With single and repeated use of nebivolol, heart rate at rest and during exercise decreases in both individuals with normal blood pressure and in patients with hypertension (arterial hypertension). The hypotensive effect persists with long-term treatment. At therapeutic doses, α-adrenergic antagonism does not develop. Nebivolol does not have sympathomimetic activity. In therapeutic doses it does not have membrane stabilizing activity. In healthy probands, nebivolol does not have a significant effect on exercise tolerance. Pharmacokinetics . After oral administration, both enantiomers of nebivolol are rapidly absorbed from the digestive tract. Eating does not affect the absorption of the drug. Metabolized in the body to form active hydroxymetabolites. The bioavailability of orally administered nebivolol averages 12% in individuals who metabolize the drug rapidly and is almost complete in individuals who metabolize the drug slowly. Based on the different rates of metabolization, dosing of Nebilet should be carried out taking into account the individual characteristics of the patient. When steady state is achieved using equal doses of the drug, the maximum concentration of unchanged nebivolol in slow metabolizers is approximately 23 times higher than in fast metabolizers; Taking this into account, people with slow metabolism are prescribed the drug in lower doses. In fast metabolizers, the half-life of nebivolol enantiomers averages 10 hours; in slow metabolizers, the half-life is 3–5 times longer. Plasma concentrations range from 1 to 30 mg of nebivolol and are proportional to the dose. The patient's age does not affect the pharmacokinetics of nebivolol.

Directions for use and dosage Nebilet

Dosage for arterial hypertension and coronary heart disease.

Initial dose: 2.5 mg, that is, half a 5 mg tablet once a day.

Further, as prescribed by the doctor, if necessary, the dose can be increased to 5 mg (1 tablet) per day, or 10 mg (2 tablets at a time) per day.

Dosage for complex treatment of chronic heart failure.

When treating this disease, the dose should be increased gradually if necessary.

Initial dose: 1.25 mg (quarter of a 5 mg tablet) once daily.

Subsequently, the doctor may increase the dose to 2.5 mg/day, 5 mg/day and 10 mg/day. Depending on the tolerability of a particular dose, it will be possible to remain at the optimal dosage, which will be different for each patient.

The maximum dose taken per day should not exceed 10 mg.

Nebilet drug overdose, symptoms and treatment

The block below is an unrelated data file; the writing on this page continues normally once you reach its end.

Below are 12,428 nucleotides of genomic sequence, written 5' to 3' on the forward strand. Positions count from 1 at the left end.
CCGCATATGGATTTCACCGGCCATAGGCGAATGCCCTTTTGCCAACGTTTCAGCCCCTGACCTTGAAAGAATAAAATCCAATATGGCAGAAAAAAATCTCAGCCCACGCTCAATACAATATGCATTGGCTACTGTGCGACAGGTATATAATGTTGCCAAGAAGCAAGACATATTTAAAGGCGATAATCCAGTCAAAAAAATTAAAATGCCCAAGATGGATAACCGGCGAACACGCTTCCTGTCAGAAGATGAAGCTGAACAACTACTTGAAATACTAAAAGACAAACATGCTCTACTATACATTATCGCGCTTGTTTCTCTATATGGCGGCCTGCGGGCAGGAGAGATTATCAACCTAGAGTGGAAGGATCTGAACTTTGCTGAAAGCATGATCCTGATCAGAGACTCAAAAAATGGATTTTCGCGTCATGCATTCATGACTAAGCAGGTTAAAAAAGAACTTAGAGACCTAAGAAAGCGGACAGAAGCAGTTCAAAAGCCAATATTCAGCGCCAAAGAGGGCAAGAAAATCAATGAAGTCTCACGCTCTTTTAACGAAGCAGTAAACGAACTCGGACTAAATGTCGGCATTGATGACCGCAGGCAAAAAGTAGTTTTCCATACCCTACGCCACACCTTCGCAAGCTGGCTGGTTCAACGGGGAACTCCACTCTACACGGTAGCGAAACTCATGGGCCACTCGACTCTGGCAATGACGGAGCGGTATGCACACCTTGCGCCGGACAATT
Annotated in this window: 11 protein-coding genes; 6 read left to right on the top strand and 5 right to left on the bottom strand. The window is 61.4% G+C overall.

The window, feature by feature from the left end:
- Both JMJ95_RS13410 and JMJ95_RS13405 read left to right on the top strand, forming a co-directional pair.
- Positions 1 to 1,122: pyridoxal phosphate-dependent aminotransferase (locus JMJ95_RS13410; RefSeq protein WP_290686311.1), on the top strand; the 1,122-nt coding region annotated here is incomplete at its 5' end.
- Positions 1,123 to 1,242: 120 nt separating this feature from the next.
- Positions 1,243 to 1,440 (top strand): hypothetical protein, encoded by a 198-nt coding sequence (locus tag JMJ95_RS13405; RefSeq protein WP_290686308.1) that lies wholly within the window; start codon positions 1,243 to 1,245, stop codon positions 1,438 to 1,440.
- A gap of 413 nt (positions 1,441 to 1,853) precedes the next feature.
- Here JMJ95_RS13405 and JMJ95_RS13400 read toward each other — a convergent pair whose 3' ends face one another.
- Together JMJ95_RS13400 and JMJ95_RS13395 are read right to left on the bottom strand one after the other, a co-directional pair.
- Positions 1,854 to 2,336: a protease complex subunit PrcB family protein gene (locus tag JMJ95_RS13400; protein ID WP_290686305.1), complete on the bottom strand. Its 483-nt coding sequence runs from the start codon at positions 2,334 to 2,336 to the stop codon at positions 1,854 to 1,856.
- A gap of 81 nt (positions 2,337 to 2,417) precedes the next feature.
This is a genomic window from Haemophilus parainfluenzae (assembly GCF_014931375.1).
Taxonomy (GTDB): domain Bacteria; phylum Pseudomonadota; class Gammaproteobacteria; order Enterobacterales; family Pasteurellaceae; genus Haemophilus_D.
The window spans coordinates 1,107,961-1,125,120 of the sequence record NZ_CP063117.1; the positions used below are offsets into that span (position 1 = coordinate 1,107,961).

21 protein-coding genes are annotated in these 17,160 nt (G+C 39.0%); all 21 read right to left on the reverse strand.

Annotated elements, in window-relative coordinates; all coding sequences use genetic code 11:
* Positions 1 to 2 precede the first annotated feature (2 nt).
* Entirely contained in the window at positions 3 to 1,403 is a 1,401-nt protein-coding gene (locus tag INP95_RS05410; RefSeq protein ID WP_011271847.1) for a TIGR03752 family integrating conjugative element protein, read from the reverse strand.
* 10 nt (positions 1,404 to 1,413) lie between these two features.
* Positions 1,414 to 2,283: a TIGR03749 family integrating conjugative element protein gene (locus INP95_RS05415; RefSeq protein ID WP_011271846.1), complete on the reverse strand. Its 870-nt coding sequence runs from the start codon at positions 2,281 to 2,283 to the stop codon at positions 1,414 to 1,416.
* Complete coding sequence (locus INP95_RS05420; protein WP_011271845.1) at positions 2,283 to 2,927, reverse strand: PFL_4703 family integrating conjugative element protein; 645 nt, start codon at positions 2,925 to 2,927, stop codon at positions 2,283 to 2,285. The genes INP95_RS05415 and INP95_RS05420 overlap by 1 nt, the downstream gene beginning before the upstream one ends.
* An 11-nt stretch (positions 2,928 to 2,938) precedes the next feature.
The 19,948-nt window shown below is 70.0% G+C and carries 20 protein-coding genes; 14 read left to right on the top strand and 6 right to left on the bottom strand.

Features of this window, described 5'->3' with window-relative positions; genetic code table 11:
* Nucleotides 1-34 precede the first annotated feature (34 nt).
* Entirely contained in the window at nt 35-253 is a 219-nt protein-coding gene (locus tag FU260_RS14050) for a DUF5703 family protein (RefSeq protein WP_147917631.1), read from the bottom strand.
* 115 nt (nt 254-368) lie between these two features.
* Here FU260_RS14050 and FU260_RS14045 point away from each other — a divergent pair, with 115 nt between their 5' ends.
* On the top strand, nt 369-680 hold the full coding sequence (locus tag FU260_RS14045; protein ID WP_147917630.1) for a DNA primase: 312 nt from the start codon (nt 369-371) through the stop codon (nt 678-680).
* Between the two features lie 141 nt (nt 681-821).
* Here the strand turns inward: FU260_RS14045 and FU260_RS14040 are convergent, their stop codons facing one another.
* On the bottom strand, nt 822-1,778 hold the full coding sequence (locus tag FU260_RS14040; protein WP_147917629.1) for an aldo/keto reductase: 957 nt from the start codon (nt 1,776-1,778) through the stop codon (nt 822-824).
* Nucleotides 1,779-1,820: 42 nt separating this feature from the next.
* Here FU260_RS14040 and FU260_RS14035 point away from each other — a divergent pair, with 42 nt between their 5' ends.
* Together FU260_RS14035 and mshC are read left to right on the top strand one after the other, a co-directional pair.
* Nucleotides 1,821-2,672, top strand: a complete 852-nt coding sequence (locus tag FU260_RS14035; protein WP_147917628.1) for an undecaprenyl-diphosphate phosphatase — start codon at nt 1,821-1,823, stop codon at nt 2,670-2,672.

Symptoms of overdose with beta-adrenergic blockers: bradycardia, hypotension, bronchospasm and acute heart failure. In case of overdose or the development of a hyperergic reaction, the patient should be constantly monitored and given intensive medical care. It is recommended to monitor blood glucose levels. Absorption of the active substance, which is still contained in the gastrointestinal tract, can be prevented by gastric lavage, the use of activated charcoal and laxatives. In more severe cases - mechanical ventilation. To eliminate bradycardia, administration of atropine or methylatropine is recommended. Hypotension and shock should be treated with IV blood plasma or plasma expanders and, if necessary, catecholamines (the β-blocking effect can be reversed by slow IV administration of isoprenaline hydrochloride, starting at a dose of 2.5 mcg/min and up to achieving the expected effect). If you are unresponsive, isoprenaline can be combined with dopamine. In case of ineffectiveness, use intravenous administration of 50–100 mcg/kg glucagon. If necessary, the injection should be repeated within 1 hour and then an intravenous drip infusion of glucagon should be performed at a rate of 70 mcg/kg/hour. In severe cases, such as bradycardia that is resistant to therapy, a pacemaker can be used.

What should you not do while taking Nebilet?

If your doctor has prescribed you treatment with Nebilet, abrupt withdrawal of the drug is strictly prohibited - this can lead to serious heart problems, including a heart attack.

It is advisable to exercise extreme caution when engaging in activities that require high concentration or driving a car, as Nebilet may affect the speed of your psychomotor reactions due to its frequent side effects, such as dizziness, headache and fatigue.

Drug interactions Nebilet